When We Talks

Seattle Mayor Bruce Harrell says city still has its mojo, asks tech leaders to get engaged – GeekWire


Seattle Mayor Bruce Harrell, left, speaks with GeekWire co-founder John Cook at the GeekWire Summit at Block 41 in Seattle on Oct. 6. (GeekWire Photo / Dan DeLong)

Seattle has hit a rough patch. It’s struggling to address a homelessness crisis, a shortage of affordable housing, educational inequities and basic safety concerns. While the pandemic has receded, downtown businesses remain at 40% occupancy.

But fear not. Seattle still has its mojo, said Mayor Bruce Harrell at the GeekWire Summit on Thursday morning.

Harrell told the crowd in Seattle that he’s working to build bridges with leaders and community members in order to strengthen and improve the city.

“I’m not here to entertain you, by the way,” he said. “I’m here to build relationships.”

Seattle in recent years has been gripped by a tension between the city’s leadership and local companies — particularly tech companies such as Amazon — which create desirable, high paying jobs, but also drive income inequality.

Harrell, who took office in January, said that he’s taking a different approach from past elected officials by personally and regularly communicating with company executives, including Amazon CEO Andy Jassy.

Amazon has had a rocky relationship with its hometown in recent years, and Harrell is clearly working to mend that connection. His rapport with Jassy? “Very good,” Harrell said.

The mayor emphasized the need for the business and tech industry to get more involved in civic life to help make improvements in the city.

“There’s just plenty of opportunities for you all to engage, and I’m just a call away to facilitate that engagement,” he said.

Seattle Mayor Bruce Harrell. (GeekWire Photo / Dan DeLong)

The rebuilding of tech relationships could help bolster the city’s tax base for funding its operations.

Harrell’s 2023-’24 budget proposal, released last week, said the tech sector “continued to be a driving force behind the growth of the regional economy,” specifically citing the headquarters of Amazon and Microsoft in the region, as well as engineering offices for Apple, Google (Alphabet), and Facebook (Meta).

The mayor is going to need to move quickly to shift tech leaders’ apparently souring opinions of the Emerald City.

“Whether the city of Seattle remains the focus of technology sector’s regional growth is a point of uncertainty looking forward,” the proposal noted. “Several of the region’s larger employers are making capital investments in office facilities elsewhere in the region, and this could preview a shift in where growth will be focused in coming years.”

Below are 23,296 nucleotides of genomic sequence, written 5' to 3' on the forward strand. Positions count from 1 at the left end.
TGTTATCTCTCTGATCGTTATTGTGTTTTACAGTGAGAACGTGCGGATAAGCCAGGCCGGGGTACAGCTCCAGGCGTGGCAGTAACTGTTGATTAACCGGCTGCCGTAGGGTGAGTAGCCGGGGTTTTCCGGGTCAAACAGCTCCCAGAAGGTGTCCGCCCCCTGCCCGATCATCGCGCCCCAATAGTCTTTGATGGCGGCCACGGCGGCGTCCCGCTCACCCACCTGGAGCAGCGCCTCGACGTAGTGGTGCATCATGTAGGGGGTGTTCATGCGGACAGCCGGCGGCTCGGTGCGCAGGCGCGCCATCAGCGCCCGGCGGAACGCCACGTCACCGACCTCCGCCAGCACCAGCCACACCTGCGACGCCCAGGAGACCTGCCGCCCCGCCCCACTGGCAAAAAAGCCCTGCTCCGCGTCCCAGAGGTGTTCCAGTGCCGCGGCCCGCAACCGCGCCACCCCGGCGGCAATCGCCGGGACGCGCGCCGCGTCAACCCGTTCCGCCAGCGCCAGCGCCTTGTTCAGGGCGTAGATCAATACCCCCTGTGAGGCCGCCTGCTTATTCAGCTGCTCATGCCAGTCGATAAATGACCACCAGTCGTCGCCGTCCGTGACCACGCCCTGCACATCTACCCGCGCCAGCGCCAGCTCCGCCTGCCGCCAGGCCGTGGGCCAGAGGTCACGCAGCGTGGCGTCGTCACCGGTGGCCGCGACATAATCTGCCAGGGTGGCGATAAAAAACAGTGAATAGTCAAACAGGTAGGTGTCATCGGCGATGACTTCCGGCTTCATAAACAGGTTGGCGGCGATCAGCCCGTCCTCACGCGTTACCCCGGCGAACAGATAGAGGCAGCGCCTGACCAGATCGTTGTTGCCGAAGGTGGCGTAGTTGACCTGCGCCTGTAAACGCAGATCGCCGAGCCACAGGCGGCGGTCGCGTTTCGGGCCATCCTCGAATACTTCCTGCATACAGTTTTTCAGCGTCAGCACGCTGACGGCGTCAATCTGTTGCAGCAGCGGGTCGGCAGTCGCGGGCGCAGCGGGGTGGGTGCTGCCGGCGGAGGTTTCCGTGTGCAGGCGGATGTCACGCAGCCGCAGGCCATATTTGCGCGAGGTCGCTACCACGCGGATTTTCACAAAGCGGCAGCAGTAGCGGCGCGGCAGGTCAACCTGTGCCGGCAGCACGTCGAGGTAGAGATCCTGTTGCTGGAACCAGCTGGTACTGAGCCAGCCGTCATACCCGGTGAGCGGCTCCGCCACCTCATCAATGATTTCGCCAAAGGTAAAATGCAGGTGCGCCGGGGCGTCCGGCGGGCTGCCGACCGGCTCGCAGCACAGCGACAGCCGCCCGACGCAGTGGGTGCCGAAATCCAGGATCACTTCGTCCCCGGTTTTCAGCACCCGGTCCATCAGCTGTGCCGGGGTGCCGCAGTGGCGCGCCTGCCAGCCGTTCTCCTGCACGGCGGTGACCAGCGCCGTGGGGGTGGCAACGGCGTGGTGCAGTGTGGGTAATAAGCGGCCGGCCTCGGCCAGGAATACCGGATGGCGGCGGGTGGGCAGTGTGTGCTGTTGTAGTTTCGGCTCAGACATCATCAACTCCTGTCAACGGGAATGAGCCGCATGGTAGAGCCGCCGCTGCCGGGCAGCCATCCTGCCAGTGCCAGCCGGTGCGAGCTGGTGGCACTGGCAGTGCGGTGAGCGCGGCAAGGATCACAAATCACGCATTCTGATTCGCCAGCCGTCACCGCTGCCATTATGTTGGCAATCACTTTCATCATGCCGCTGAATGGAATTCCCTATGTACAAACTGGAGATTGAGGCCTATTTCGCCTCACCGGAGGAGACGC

“There’s just plenty of opportunities for you all to engage, and I’m just a call away to facilitate that engagement.”

Amazon is one example of that trend. After a series of high-profile political battles over the city’s attempts to boost corporate taxes to fund human services, the tech giant shifted its growth in the Seattle region to nearby Bellevue, Wash., at the same time the company builds a second headquarters, known as HQ2, in Arlington, Va.

At last year’s GeekWire Summit, Jassy said “[W]e don’t think of HQ1 being Seattle any longer. We really think of it as Puget Sound.”

But the lingering effects of the pandemic have complicated matters. Amazon in July announced plans to pause work on several towers there, citing ongoing uncertainty about the impact of remote and hybrid work on its office designs.

Harrell’s budget also reflects those realities, saying the work-from-home model “appears to have permanently shifted employment patterns for at least some industries.

“A smaller commuting work force will translate into less day-time demand for restaurants, retailers and other downtown businesses,” the budget added. “At the same time, fewer productive employees working in the city will also reduce or at least slow the growth of the taxable economic activity that supports revenue streams such as the Business and Occupation Tax and the Jumpstart Payroll Expense Tax.”

The mayor is eager to revive the downtown’s former vitality, and acknowledged that he first needs to make it safe “everywhere you go.” That means recruiting and training more police officers and getting more city ambassadors on the streets to help people in need.

“I cannot mandate people to come downtown and unless there’s something to drive them there,” Harrell said, adding that he’s actively asking people “what will attract you” to the downtown.

Despite the challenges, Harrell remains pumped about the city where he grew up, played football for the University of Washington Huskies and earned his law degree. He just needs to get more people on board, Harrell said.

“I can tell by the energy in this room that the mojo’s here,” he said. “We have to believe it collectively.”


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